the costs - it is a very flexible policy.
In its report the Committe addressed the following significant matters.
First, while the NCC is taking the public education process about content
and outcomes of competition reform seriously and collaborating with the
State and Territory Governments in addressing this, more needs to be done.
During the past few months it has become more apparent that the failure
to properly communicate with the broader community on competition policy
is prejudicing the implementation of the policy and its benefits. Accordingly,
the Committee has recommended that all Governments and agencies involved
in implementing the policy devote resources to ensure community understanding
and debate about the contents of the policy and its outcomes.
Second, over the next 12 months or so governments will start getting
into the meat of competition policy reform as the big infrastructure reforms,
such as electricity and gas, phase in, and major legislation reviews get
underway. While the benefits from competition reform are coming through
now and some are outlined in our report, they will be more significant
Some of the benefits already experienced are lower prices for STD and
international telephone calls; discounts on local telephone calls; 22%
reduction in real airfares; reductions in electricity costs for Victorians
of around 10%; 40% reduction in freight rates for rail transport between
Melbourne and Perth; and 15% reduction in real terms in the prices of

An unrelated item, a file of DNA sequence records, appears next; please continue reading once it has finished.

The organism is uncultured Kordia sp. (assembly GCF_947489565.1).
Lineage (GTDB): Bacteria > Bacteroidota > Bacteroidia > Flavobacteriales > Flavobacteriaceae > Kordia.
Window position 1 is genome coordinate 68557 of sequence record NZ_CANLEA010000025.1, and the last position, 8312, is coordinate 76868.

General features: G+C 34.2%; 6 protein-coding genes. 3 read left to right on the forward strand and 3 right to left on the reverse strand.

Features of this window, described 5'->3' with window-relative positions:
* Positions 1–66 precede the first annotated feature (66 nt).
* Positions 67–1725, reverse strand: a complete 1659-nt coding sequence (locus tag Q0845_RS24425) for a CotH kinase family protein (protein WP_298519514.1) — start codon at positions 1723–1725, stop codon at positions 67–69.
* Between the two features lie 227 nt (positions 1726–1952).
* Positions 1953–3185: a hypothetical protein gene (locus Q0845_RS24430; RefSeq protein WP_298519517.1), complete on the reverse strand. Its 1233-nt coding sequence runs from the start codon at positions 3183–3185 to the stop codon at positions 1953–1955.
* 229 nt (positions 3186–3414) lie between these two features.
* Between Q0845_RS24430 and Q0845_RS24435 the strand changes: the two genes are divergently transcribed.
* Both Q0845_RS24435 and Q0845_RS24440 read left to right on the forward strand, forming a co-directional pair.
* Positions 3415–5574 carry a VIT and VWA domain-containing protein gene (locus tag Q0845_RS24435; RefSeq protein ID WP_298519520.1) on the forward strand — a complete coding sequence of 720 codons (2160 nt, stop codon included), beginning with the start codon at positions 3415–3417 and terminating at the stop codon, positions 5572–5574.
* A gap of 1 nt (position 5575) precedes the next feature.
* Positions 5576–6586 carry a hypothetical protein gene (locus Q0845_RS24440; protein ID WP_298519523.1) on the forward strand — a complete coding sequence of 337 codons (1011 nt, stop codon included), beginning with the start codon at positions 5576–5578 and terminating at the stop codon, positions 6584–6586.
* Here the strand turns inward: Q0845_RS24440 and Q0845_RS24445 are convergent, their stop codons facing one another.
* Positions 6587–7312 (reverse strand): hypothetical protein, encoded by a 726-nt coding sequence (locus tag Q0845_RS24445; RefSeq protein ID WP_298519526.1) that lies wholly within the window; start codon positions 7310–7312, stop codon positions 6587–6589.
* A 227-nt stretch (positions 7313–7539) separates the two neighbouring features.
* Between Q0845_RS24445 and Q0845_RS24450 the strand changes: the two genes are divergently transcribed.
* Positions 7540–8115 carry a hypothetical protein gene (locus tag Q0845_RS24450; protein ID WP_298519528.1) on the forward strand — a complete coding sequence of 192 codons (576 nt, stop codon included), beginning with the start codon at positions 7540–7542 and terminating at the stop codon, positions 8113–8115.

government trading enterprises.
More macroeconomic benefits expected for ordinary Australians include
price reductions, lower inflation, more growth, more jobs, and uniform
protection of consumer and business rights across the whole country.
Third, throughout this Parliament an ongoing concern of the Committee
has been where these benefits of competition fall, particularly the distribution
between metropolitan and regional areas. This inequity is well recognised
by the Council and it stressed the need for government policies, such
as community service obligations or universal service obligations, to
In response to a recommendation in one of the Committee's previous reports,
the Government has agreed to a study of the extent to which the benefits
of competition are flowing through to rural and regional Australia. The
Committee expects that the results of that study will have a significant
impact on all government policies in regional Australia.
Fourth, an issue of particular concern to rural and regional Australia
is their postal service and the outcomes of the NCC's national review
of Australia Post. The Minister for Communications will be making an announcement
on that review shortly.
Fifth, the Committee also examined the assessment process and the associated
Competition Payments of which some $217 million is involved in 1998-99
and about $16.1 billion over the next nine years or so.
The Council is clearly seeking a performance based assessment system,
one of the Committee's recommendation from its previous report on competition
policy, and it can no longer be taken for granted that the States will
receive their full Competition Payments. The Committee expects that the
NCC will not shy away from responsibily exercising its discretion on making
recommendations to the Treasurer on the dividend payments.
Other matters addressed by the Committee include: net community benefit;
ongoing tensions in the dual role of the NCC; the Government's strategies
for addressing the taxation of local government businesses; and legislation
reform of the professions and the statutory marketing arrangements.
I thank the NCC and our secretariat staff for their assistance with
the inquiry, and the members of the Committee for their professional approach
to the public hearing and for their contributions to this report.
I commend the report to the House.